Study area. The LMNR, located in the central part of Qiandongnan, Guizhou Province, China, is made up of steep slopes, which lead into narrow valleys and small waterfalls. It spans the four counties of Leishan, Taijiang, Jianhe, and Rongjiang, and is a watershed between the Yangtze River and the Pearl River (26° 20' 25″-26° 25' 00″ N, 108° 12' 00″-108° 20' 00″ E, 2,178 m asl). LMNR is characterized by a typical subtropical humid climate, with abundant rainfall and less daylight time (Chen et al.2012). The mean annual temperature is about 10 °C; July is the hottest month, with an average temperature of less than 25 °C. The soil is an acidic mountain yellow soil. The mountain forests are structurally and floristically heterogeneous (Tang et al. 2007, Tang & Ohsawa 2009), with a distinctive vertical distribution of vegetation. The flora is mainly divided into evergreen broad-leaved forests at lower elevations (below 1,350 m asl), evergreen and deciduous broad-leaved mixed forests at middle altitudes (1,350-2,100 m asl), and deciduous broad-leaved forests at higher altitudes (over 2,100 m asl). The T. sinense populations in the LMNR were mainly scattered throughout evergreen and deciduous broad-leaved mixed forests. We investigated the distribution of T. sinense throughout the China and found that the distributions of the population of T. sinense were patchy. In LMNR, we found that there were four patches which were the most typical, and they could well represent the distributions of the natural population of T. sinense. Therefore, the four representative patches were chosen as experimental plots rather than artificial plots (population 1: 7 ha; population 2: 1.905 ha; population 3: 7.4 ha; population 4: 7.02 ha).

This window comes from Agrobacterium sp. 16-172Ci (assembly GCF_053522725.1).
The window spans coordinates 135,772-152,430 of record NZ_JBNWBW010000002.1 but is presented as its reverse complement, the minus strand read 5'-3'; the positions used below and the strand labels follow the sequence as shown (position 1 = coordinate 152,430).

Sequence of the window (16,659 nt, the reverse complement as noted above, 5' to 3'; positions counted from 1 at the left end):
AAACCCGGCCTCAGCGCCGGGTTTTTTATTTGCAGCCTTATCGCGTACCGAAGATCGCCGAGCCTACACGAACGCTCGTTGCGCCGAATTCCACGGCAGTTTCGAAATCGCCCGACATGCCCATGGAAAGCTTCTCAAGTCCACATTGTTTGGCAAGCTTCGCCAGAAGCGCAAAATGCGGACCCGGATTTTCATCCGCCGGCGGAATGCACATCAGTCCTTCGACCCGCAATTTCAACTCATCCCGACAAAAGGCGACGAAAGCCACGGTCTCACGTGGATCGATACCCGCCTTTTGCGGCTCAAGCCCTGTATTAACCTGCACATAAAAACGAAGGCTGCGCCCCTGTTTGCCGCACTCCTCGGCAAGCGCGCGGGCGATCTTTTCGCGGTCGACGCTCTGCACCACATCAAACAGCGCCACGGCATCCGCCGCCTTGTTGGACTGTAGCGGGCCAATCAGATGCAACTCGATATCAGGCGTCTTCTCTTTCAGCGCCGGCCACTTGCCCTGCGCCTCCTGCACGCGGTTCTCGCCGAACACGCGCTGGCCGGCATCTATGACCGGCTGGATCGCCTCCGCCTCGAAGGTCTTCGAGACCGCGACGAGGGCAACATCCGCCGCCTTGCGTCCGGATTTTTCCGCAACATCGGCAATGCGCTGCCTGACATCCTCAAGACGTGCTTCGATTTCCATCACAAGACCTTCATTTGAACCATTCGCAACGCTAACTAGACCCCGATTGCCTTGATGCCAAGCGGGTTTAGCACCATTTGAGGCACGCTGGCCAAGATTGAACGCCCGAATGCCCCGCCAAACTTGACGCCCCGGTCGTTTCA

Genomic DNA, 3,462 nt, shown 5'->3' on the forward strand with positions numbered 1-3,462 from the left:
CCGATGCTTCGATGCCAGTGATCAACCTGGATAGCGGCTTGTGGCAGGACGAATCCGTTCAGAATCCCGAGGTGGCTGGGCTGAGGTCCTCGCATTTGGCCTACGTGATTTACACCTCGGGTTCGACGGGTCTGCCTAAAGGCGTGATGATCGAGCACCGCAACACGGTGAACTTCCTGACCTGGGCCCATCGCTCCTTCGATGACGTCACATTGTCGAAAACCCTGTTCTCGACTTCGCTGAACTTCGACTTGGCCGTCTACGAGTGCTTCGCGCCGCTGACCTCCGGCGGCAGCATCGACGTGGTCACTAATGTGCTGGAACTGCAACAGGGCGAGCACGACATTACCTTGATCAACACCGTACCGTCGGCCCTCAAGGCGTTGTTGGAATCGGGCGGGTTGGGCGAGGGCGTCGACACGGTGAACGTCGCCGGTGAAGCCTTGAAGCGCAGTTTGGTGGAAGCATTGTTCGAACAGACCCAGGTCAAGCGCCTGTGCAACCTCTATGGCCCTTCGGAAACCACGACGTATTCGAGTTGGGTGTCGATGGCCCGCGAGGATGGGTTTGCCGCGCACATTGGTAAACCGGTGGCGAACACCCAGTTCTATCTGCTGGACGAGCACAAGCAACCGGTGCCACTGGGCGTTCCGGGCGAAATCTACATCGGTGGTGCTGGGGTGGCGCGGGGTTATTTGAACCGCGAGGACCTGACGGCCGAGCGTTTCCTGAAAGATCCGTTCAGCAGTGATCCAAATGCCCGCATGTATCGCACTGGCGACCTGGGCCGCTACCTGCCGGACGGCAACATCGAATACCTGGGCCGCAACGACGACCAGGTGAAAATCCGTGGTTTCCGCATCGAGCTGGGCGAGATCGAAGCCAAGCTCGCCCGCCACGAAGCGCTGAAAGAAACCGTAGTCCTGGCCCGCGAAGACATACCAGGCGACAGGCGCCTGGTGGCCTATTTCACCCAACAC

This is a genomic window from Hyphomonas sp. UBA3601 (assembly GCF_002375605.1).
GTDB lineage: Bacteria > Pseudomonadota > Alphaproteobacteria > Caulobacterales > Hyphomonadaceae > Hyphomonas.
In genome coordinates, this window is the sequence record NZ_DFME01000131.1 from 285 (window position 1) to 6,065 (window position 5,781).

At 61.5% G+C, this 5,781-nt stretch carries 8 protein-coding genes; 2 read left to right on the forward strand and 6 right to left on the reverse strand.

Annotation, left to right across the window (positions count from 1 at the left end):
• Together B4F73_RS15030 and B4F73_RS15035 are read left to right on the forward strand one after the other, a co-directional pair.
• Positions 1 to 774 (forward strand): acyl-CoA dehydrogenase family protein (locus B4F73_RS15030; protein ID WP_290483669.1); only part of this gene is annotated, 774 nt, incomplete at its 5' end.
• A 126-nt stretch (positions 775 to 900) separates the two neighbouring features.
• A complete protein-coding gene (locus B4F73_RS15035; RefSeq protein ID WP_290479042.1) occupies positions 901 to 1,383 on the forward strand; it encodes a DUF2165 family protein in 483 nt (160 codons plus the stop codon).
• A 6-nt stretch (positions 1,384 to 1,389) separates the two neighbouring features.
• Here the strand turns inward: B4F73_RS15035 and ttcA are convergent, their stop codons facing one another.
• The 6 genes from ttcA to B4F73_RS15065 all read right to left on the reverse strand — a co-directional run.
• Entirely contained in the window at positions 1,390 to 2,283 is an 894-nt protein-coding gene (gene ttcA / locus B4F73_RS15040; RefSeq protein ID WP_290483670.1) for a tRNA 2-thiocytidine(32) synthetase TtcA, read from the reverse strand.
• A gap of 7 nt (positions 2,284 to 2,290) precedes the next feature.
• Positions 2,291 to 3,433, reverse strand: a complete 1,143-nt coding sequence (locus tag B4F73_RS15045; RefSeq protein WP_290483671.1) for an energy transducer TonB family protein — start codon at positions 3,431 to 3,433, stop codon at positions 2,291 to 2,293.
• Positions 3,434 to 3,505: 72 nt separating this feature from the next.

Age structure. In order to minimize the damage to T. sinense, 19 individuals with intact growth and different diameter grades were randomly selected in these four patches and their cores were taken to determine their ages. Then the relationship between the age and the DBH of the T. sinense were modeled to obtain the fitting curve (Wang et al. 1995, Harper 1977, Zhang et al. 2007). According to the fitting curve, the age of all individuals in the four populations were calculated (Hett et al. 1976). According to the life history characteristics of T. sinense and the methods of Brodie et al. (1995) and Guedje et al. (2003), these populations were grouped into 11 age classes. Pre-reproductive and juvenile trees were classified as seedlings and saplings (I, 0~20 ages), or juveniles (II, 20~40 ages; III, 40~60 ages; IV, 60~80 ages; V, 80~100 ages; VI, 100~120 ages; VII, 120~140 ages). Adult trees were grouped into four age classes (VIII, 140~160 ages; IX, 160~180 ages; X, 180~200 ages; XI, 200~220 ages). The number of T. sinense in each age class was counted, and then the age structure of the populations was analyzed.

Population dynamics analysis. The dynamic change in number of individuals between adjacent age classes (V n ) was analyzed according to the method of Chen (1998), using the following formula:

Vn=SnSn+1max(Sn,Sn+1)×100% (1)